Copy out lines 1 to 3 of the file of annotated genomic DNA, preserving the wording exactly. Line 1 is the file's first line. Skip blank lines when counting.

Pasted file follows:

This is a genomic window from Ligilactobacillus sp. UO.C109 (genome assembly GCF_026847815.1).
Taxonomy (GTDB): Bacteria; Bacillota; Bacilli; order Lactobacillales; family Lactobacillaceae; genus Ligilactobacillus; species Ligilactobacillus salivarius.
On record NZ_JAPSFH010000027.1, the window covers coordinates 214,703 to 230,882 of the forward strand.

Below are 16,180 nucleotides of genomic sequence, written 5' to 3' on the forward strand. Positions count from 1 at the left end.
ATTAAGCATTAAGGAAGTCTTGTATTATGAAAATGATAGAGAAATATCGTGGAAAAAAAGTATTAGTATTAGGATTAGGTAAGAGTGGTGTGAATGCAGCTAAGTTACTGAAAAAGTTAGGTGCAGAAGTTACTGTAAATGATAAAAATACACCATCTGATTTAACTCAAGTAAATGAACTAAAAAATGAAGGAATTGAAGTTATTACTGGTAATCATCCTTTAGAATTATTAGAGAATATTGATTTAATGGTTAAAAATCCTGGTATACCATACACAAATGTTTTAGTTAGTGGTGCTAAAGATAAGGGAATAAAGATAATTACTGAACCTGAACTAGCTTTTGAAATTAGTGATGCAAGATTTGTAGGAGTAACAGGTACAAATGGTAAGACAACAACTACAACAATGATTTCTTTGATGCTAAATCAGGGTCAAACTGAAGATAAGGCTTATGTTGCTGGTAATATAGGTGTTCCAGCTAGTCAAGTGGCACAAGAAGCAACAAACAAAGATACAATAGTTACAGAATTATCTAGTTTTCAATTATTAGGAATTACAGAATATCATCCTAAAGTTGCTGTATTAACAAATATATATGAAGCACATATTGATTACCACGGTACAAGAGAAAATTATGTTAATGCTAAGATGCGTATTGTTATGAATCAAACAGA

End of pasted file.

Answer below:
This is a genomic window from Ligilactobacillus sp. UO.C109 (genome assembly GCF_026847815.1).
Taxonomy (GTDB): Bacteria; Bacillota; Bacilli; order Lactobacillales; family Lactobacillaceae; genus Ligilactobacillus; species Ligilactobacillus salivarius.
On record NZ_JAPSFH010000027.1, the window covers coordinates 214,703 to 230,882 of the forward strand.